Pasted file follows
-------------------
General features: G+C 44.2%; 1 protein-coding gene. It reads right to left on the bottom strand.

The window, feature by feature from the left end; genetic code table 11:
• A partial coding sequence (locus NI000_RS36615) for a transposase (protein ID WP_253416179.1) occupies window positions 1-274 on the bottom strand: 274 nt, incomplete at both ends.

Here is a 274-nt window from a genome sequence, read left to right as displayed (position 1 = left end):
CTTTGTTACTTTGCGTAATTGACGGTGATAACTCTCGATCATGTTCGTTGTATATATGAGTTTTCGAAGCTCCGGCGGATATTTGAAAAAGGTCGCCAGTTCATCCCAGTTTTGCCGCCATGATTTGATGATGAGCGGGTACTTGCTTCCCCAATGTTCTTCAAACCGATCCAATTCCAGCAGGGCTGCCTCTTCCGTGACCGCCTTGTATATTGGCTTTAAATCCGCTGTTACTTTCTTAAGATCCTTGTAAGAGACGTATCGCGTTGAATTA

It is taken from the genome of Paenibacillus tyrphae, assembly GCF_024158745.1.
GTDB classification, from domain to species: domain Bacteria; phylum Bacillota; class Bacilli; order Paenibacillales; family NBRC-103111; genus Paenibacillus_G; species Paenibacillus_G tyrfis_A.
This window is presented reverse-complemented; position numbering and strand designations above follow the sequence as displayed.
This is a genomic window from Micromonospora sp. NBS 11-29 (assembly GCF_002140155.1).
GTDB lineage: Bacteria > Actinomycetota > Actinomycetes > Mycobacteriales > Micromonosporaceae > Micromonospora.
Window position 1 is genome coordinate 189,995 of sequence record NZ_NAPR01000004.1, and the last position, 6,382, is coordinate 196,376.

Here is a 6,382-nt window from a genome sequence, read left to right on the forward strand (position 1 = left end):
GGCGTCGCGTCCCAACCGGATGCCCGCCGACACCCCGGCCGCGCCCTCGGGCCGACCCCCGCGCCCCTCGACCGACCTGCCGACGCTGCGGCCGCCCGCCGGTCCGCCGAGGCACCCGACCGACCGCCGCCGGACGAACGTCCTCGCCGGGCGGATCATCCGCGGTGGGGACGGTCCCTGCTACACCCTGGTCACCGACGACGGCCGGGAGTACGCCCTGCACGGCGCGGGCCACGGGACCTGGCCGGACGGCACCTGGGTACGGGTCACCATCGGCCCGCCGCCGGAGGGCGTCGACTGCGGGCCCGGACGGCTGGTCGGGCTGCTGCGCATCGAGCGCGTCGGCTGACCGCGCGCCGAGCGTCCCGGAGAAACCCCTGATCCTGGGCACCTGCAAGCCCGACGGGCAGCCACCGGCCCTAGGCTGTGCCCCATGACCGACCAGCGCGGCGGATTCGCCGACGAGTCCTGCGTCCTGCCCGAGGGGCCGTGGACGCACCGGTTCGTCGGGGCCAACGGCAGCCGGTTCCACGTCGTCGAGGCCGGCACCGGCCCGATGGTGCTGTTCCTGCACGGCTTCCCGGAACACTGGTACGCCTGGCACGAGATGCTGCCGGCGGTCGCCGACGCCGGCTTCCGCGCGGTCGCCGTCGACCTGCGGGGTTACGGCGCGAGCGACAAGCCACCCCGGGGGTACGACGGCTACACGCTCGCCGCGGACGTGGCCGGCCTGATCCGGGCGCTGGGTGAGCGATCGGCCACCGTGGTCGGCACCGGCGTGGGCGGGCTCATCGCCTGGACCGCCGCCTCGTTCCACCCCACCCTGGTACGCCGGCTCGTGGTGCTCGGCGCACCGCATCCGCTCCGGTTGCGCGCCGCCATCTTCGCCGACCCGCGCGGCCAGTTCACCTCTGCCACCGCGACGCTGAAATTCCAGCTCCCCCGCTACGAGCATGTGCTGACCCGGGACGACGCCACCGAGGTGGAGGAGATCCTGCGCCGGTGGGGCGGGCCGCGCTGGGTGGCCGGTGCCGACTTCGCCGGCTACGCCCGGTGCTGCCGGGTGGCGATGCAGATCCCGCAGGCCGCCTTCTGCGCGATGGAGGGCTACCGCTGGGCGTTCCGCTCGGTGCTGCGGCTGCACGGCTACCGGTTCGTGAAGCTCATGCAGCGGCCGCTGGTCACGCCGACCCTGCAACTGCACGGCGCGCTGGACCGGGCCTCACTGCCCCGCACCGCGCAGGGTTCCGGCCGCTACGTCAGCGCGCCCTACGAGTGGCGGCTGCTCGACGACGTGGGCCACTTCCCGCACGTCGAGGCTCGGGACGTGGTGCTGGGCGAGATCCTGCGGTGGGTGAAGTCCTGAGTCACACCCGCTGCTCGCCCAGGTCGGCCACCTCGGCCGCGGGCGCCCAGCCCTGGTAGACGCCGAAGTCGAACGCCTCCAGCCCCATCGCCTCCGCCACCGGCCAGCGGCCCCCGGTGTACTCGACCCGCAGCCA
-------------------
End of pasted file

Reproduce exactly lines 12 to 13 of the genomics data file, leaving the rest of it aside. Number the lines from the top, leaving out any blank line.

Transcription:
Here is a 6,382-nt window from a genome sequence, read left to right on the forward strand (position 1 = left end):
GGCGTCGCGTCCCAACCGGATGCCCGCCGACACCCCGGCCGCGCCCTCGGGCCGACCCCCGCGCCCCTCGACCGACCTGCCGACGCTGCGGCCGCCCGCCGGTCCGCCGAGGCACCCGACCGACCGCCGCCGGACGAACGTCCTCGCCGGGCGGATCATCCGCGGTGGGGACGGTCCCTGCTACACCCTGGTCACCGACGACGGCCGGGAGTACGCCCTGCACGGCGCGGGCCACGGGACCTGGCCGGACGGCACCTGGGTACGGGTCACCATCGGCCCGCCGCCGGAGGGCGTCGACTGCGGGCCCGGACGGCTGGTCGGGCTGCTGCGCATCGAGCGCGTCGGCTGACCGCGCGCCGAGCGTCCCGGAGAAACCCCTGATCCTGGGCACCTGCAAGCCCGACGGGCAGCCACCGGCCCTAGGCTGTGCCCCATGACCGACCAGCGCGGCGGATTCGCCGACGAGTCCTGCGTCCTGCCCGAGGGGCCGTGGACGCACCGGTTCGTCGGGGCCAACGGCAGCCGGTTCCACGTCGTCGAGGCCGGCACCGGCCCGATGGTGCTGTTCCTGCACGGCTTCCCGGAACACTGGTACGCCTGGCACGAGATGCTGCCGGCGGTCGCCGACGCCGGCTTCCGCGCGGTCGCCGTCGACCTGCGGGGTTACGGCGCGAGCGACAAGCCACCCCGGGGGTACGACGGCTACACGCTCGCCGCGGACGTGGCCGGCCTGATCCGGGCGCTGGGTGAGCGATCGGCCACCGTGGTCGGCACCGGCGTGGGCGGGCTCATCGCCTGGACCGCCGCCTCGTTCCACCCCACCCTGGTACGCCGGCTCGTGGTGCTCGGCGCACCGCATCCGCTCCGGTTGCGCGCCGCCATCTTCGCCGACCCGCGCGGCCAGTTCACCTCTGCCACCGCGACGCTGAAATTCCAGCTCCCCCGCTACGAGCATGTGCTGACCCGGGACGACGCCACCGAGGTGGAGGAGATCCTGCGCCGGTGGGGCGGGCCGCGCTGGGTGGCCGGTGCCGACTTCGCCGGCTACGCCCGGTGCTGCCGGGTGGCGATGCAGATCCCGCAGGCCGCCTTCTGCGCGATGGAGGGCTACCGCTGGGCGTTCCGCTCGGTGCTGCGGCTGCACGGCTACCGGTTCGTGAAGCTCATGCAGCGGCCGCTGGTCACGCCGACCCTGCAACTGCACGGCGCGCTGGACCGGGCCTCACTGCCCCGCACCGCGCAGGGTTCCGGCCGCTACGTCAGCGCGCCCTACGAGTGGCGGCTGCTCGACGACGTGGGCCACTTCCCGCACGTCGAGGCTCGGGACGTGGTGCTGGGCGAGATCCTGCGGTGGGTGAAGTCCTGAGTCACACCCGCTGCTCGCCCAGGTCGGCCACCTCGGCCGCGGGCGCCCAGCCCTGGTAGACGCCGAAGTCGAACGCCTCCAGCCCCATCGCCTCCGCCACCGGCCAGCGGCCCCCGGTGTACTCGACCCGCAGCCA